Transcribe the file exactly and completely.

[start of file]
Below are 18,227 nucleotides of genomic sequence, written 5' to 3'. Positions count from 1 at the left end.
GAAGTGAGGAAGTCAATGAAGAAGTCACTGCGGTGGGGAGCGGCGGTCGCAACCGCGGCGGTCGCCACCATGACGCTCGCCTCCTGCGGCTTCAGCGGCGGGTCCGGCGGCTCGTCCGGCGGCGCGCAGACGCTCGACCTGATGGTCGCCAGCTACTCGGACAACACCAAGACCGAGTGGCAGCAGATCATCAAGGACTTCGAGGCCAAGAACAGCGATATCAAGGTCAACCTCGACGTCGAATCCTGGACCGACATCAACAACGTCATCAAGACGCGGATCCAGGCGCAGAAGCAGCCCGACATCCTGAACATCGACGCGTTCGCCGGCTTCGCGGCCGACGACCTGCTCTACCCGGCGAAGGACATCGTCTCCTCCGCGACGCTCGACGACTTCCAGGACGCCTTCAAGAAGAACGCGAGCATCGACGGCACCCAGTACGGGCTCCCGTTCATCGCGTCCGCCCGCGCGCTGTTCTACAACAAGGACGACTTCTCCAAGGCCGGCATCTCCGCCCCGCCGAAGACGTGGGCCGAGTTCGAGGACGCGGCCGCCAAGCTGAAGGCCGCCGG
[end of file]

Below are 18,227 nucleotides of genomic sequence, written 5' to 3'. Positions count from 1 at the left end.
GAAGTGAGGAAGTCAATGAAGAAGTCACTGCGGTGGGGAGCGGCGGTCGCAACCGCGGCGGTCGCCACCATGACGCTCGCCTCCTGCGGCTTCAGCGGCGGGTCCGGCGGCTCGTCCGGCGGCGCGCAGACGCTCGACCTGATGGTCGCCAGCTACTCGGACAACACCAAGACCGAGTGGCAGCAGATCATCAAGGACTTCGAGGCCAAGAACAGCGATATCAAGGTCAACCTCGACGTCGAATCCTGGACCGACATCAACAACGTCATCAAGACGCGGATCCAGGCGCAGAAGCAGCCCGACATCCTGAACATCGACGCGTTCGCCGGCTTCGCGGCCGACGACCTGCTCTACCCGGCGAAGGACATCGTCTCCTCCGCGACGCTCGACGACTTCCAGGACGCCTTCAAGAAGAACGCGAGCATCGACGGCACCCAGTACGGGCTCCCGTTCATCGCGTCCGCCCGCGCGCTGTTCTACAACAAGGACGACTTCTCCAAGGCCGGCATCTCCGCCCCGCCGAAGACGTGGGCCGAGTTCGAGGACGCGGCCGCCAAGCTGAAGGCCGCCGG